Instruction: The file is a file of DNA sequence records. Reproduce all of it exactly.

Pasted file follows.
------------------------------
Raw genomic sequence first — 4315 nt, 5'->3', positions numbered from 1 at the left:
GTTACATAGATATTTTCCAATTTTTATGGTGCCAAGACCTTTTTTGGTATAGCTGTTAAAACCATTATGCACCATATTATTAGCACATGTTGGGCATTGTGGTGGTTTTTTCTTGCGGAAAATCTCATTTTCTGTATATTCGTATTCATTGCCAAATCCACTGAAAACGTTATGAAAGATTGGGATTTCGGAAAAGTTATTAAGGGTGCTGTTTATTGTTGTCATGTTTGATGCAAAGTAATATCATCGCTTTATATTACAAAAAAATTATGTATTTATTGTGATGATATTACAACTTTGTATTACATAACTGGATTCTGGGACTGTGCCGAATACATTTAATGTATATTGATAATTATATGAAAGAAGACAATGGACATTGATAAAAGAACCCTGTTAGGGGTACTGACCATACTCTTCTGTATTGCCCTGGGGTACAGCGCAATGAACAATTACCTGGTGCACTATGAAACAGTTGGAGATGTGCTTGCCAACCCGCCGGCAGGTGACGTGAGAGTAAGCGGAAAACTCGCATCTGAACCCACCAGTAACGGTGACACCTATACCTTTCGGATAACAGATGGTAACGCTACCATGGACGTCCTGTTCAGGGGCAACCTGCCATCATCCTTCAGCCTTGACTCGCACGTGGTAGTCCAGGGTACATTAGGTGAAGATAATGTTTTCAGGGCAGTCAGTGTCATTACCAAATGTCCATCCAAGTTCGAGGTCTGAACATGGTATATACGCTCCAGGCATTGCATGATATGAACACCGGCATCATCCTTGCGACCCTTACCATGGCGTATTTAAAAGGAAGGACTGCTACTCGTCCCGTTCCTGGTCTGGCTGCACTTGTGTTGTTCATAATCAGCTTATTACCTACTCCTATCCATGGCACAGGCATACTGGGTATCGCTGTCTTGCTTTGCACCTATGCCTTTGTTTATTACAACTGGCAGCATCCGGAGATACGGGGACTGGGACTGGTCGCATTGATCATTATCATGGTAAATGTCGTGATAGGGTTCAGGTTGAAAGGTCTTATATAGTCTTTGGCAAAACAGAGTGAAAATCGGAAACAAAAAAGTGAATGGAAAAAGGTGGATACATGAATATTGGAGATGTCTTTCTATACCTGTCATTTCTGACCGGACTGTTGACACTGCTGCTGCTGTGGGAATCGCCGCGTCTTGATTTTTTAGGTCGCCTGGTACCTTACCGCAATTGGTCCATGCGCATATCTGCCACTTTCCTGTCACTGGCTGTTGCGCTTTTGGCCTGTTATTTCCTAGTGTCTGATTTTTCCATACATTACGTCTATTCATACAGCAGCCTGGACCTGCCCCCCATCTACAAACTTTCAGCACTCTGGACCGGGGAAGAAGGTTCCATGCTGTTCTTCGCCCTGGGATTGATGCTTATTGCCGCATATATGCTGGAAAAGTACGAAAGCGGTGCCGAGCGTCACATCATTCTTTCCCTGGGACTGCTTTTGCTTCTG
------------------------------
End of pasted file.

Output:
Raw genomic sequence first — 4315 nt, 5'->3', positions numbered from 1 at the left:
GTTACATAGATATTTTCCAATTTTTATGGTGCCAAGACCTTTTTTGGTATAGCTGTTAAAACCATTATGCACCATATTATTAGCACATGTTGGGCATTGTGGTGGTTTTTTCTTGCGGAAAATCTCATTTTCTGTATATTCGTATTCATTGCCAAATCCACTGAAAACGTTATGAAAGATTGGGATTTCGGAAAAGTTATTAAGGGTGCTGTTTATTGTTGTCATGTTTGATGCAAAGTAATATCATCGCTTTATATTACAAAAAAATTATGTATTTATTGTGATGATATTACAACTTTGTATTACATAACTGGATTCTGGGACTGTGCCGAATACATTTAATGTATATTGATAATTATATGAAAGAAGACAATGGACATTGATAAAAGAACCCTGTTAGGGGTACTGACCATACTCTTCTGTATTGCCCTGGGGTACAGCGCAATGAACAATTACCTGGTGCACTATGAAACAGTTGGAGATGTGCTTGCCAACCCGCCGGCAGGTGACGTGAGAGTAAGCGGAAAACTCGCATCTGAACCCACCAGTAACGGTGACACCTATACCTTTCGGATAACAGATGGTAACGCTACCATGGACGTCCTGTTCAGGGGCAACCTGCCATCATCCTTCAGCCTTGACTCGCACGTGGTAGTCCAGGGTACATTAGGTGAAGATAATGTTTTCAGGGCAGTCAGTGTCATTACCAAATGTCCATCCAAGTTCGAGGTCTGAACATGGTATATACGCTCCAGGCATTGCATGATATGAACACCGGCATCATCCTTGCGACCCTTACCATGGCGTATTTAAAAGGAAGGACTGCTACTCGTCCCGTTCCTGGTCTGGCTGCACTTGTGTTGTTCATAATCAGCTTATTACCTACTCCTATCCATGGCACAGGCATACTGGGTATCGCTGTCTTGCTTTGCACCTATGCCTTTGTTTATTACAACTGGCAGCATCCGGAGATACGGGGACTGGGACTGGTCGCATTGATCATTATCATGGTAAATGTCGTGATAGGGTTCAGGTTGAAAGGTCTTATATAGTCTTTGGCAAAACAGAGTGAAAATCGGAAACAAAAAAGTGAATGGAAAAAGGTGGATACATGAATATTGGAGATGTCTTTCTATACCTGTCATTTCTGACCGGACTGTTGACACTGCTGCTGCTGTGGGAATCGCCGCGTCTTGATTTTTTAGGTCGCCTGGTACCTTACCGCAATTGGTCCATGCGCATATCTGCCACTTTCCTGTCACTGGCTGTTGCGCTTTTGGCCTGTTATTTCCTAGTGTCTGATTTTTCCATACATTACGTCTATTCATACAGCAGCCTGGACCTGCCCCCCATCTACAAACTTTCAGCACTCTGGACCGGGGAAGAAGGTTCCATGCTGTTCTTCGCCCTGGGATTGATGCTTATTGCCGCATATATGCTGGAAAAGTACGAAAGCGGTGCCGAGCGTCACATCATTCTTTCCCTGGGACTGCTTTTGCTTCTG